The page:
Here we have successfully designed a simple structure and compact size of dual-band low-loss aperture-coupled dielectric resonator antenna, which has almost flat stable gain of approximately 6 dB in 6 to 9 GHz range. The antenna has high value as compared to conventional patch antenna whose is very low. Table 1 shows the values of various parameters at both the frequencies, 6.1 GHz & 8.3 GHz. Hence our designed antenna has more power handling capacity than patch antenna. This dual-band dielectric resonator antenna can find applications in - and -band-based communication applications such as satellite communication.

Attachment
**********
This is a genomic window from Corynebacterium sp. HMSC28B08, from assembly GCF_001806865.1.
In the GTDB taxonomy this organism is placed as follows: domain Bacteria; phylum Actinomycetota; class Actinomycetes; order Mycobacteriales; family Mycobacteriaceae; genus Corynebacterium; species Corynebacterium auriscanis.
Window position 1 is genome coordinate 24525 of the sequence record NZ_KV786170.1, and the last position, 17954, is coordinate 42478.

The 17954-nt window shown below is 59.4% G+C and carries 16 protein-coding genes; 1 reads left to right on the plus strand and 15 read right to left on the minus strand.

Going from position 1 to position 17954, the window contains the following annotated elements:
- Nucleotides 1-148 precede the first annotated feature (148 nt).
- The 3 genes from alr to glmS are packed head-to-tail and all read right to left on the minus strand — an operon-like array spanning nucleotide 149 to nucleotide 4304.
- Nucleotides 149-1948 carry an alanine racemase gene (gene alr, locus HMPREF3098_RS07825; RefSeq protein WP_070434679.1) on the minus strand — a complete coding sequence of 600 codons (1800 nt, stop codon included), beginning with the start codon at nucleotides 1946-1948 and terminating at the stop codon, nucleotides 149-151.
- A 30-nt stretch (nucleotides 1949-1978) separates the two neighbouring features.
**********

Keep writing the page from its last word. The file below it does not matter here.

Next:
#### Acknowledgments

The authors are very thankful to Dr. A. K. Shrivastav, Program Director, SAMEER-CEM, Chennai, and Mr. Pramod kumar, Associate Professor, IPEC, Ghaziabad, for their support and guidance. They are also thankful to Antenna Division, SAMEER-CEM Chennai, for their support in simulation and measurements.